But before entering any sort of elevation, if you want to call it that, there is this sign:

Let go

This is a tough thing for a new parent to learn. Again, I’ve felt the fear of my son or daughter hurting themselves, especially the first born. As a new parent, I knew absolutely nothing.

But what I’ve slowly come to realize is that this sign is true. As my baby girl, our second child, was learning to explore the playground, she approached a step head first. I began to make a move forward to stop her, when she stopped just in time, turned around and inched herself backward.

My five year old climbed up a side of a cliff and sat there. Legs dangling down and enjoying the view. Fortunately I wasn’t around when he decided to stand up and jump off. The ledge was probably four feet. And for a five year old, that would be like a six foot tall man jumping off a seven foot tall ledge.

The point is to trust, let kids learn their own boundaries and grow. Pushing my own fears on my kids, whether that’s about falling or acceptance by childhood peers, need to be kept where they belong. To me. A goal of mine is to allow my kids to develop and grow with their own fears, rather than share mine with them.

Watch the Struggle and Watch Growth

My kids are now five and 15 months. No matter how hold they get, it is hard to watch them struggle. Whether it’s using a fork to eat raspberries or working their way across the monkey bars, I have this fatherly urge to jump in and help them along.

I’m a fixer. This is what dads do, right? I’m here to help, love and support. But what if all this helping is actually doing harm.

There is an on going debate in the world of raising chickens whether a farmer–backyard or commercial–should jump in and help the chicken hatch.

I’ve read that helping the chicken along can actually cause death, whether that’s by ripping off skin with the shell or taking over for mother nature and not building the perseverance needed to break through the shell.

And let’s face it. Doesn’t breaking through the shell define so much of childhood, whether that is the first three years or the teenage rebellion?

My one-year old needs help in the water. It’s safety. She’d crawl in head first without even being aware of the consequence. But there are times where I should let her work on zipping away at her shell.

A Helping Hand

My five year old pushes her buttons, until she screams in fury. Typically, I jump in and help her, reprimanding her older brother about space and respect. But after reading about the chicks hatching out of their eggs, I wonder if I jump in a little too soon.

She’s coming into her own, and her own involves a big brother to navigate. Lord knows she is going to need perseverance to draw boundaries with him.

Let’s take shoe tying as an example. My son isn’t there yet, but let’s just say that every time he was to get frustrated, I jumped in and said, “here, let me help by tying these for you.” Would he really learn to tie?

Humans learn by trying and failing. Getting frustrated and pushing through. Asking for help after surrendering defeat. These are all natural ways of growing.

There is a balance I’m working toward lately, and that is to support my kids when they are struggling or going through a hard time. I care, and I want them to know I’m here to help guide them through their struggle. But I’m not here to make their struggle any easier.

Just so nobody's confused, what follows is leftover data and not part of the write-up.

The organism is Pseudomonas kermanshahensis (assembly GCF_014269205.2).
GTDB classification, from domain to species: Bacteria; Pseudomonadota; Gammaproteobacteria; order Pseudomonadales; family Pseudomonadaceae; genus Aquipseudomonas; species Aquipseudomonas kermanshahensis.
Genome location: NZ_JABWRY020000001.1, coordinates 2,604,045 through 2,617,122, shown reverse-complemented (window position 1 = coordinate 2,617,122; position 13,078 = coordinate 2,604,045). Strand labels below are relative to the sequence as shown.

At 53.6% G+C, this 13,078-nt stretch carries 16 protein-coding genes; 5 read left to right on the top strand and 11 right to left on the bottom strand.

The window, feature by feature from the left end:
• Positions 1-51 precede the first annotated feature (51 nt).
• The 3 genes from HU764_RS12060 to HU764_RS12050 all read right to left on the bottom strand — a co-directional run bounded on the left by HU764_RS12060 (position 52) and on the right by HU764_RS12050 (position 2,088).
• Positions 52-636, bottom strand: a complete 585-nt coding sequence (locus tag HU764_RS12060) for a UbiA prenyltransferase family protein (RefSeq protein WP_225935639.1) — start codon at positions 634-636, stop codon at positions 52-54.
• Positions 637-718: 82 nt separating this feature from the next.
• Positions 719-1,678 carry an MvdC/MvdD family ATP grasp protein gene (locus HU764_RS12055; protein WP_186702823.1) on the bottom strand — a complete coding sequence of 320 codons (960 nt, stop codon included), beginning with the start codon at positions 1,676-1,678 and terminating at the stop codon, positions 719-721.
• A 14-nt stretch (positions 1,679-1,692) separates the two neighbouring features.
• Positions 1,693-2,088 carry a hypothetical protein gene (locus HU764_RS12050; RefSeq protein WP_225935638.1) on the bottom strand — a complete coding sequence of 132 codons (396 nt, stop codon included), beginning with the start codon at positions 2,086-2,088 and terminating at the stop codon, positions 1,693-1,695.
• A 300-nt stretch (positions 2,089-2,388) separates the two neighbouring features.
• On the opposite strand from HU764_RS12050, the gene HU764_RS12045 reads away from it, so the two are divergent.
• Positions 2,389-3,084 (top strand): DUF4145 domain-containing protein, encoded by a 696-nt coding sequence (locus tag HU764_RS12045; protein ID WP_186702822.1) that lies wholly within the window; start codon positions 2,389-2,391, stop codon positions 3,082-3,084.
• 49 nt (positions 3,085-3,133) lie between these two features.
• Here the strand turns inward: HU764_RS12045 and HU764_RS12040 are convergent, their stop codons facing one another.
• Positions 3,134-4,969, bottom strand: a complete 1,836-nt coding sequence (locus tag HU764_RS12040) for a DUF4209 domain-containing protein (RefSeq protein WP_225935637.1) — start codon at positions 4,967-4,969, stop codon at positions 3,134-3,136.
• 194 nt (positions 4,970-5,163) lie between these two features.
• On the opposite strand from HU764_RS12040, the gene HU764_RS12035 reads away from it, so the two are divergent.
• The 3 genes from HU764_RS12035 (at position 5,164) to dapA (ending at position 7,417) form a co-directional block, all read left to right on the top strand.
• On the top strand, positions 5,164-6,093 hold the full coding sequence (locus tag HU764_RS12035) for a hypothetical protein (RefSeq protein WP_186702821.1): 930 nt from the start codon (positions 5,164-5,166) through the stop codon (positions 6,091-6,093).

Life is a struggle at times, and the sooner they accept it or even embrace it, the better off they may be.

Many backyard farmers watch their chicks struggle to get out of their shell for over 24 hours. I’m sure that can seem like a lifetime when you want your chicken to hatch. But if it wasn’t for the 24 hours or more of struggling to get out, they wouldn’t have the strength or confidence to grow into a healthy chicken.

Falling Down is Learning to Walk

Later this month my daughter will be 15 months old, and we are waiting for her to walk on her own. My thoughts swing from wanting her to be my baby forever to wondering if there is a developmental delay.

According to babycenter.com’s Baby Milestone: walking writeup:

“Most babies take their first steps sometime between 9 and 12 months and are walking well by the time they’re 14 or 15 months old. Don’t worry if your child takes a little longer, though. Some perfectly normal children don’t walk until they’re 16 or 17 months old.”

So she may be on the tail end of “most” babies, and I’m not (overly) worried, but the important part is her willingness to fall down.

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May we all learn from the youngest among us. Babies fall down hundreds of times as they learn to walk, but how many say, “Forget it. I’ll just crawl for the rest of my life.”

None. Unless of course there is an underlying developmental issue. Babies keep pushing through until they get it.

Whether you are in sales, engineering, farming, a full-time stay at home dad, making your way through school, or even if you’re taking on a potential hurdle in retirement, keep the walking baby in mind.

We can all benefit from keeping the walking benefit in mind. Fall down on your face. Get back up. Fall down on your butt, get back up. Repeat ad infinitum until you’re able to chase or be chased.

May there never be a time when you feel like staying down after falling. But let’s be real, there are those times. There is nothing wrong with asking for help. My daughter does that, too. Just reach out, let me know what you are going through that compares with learning to walk.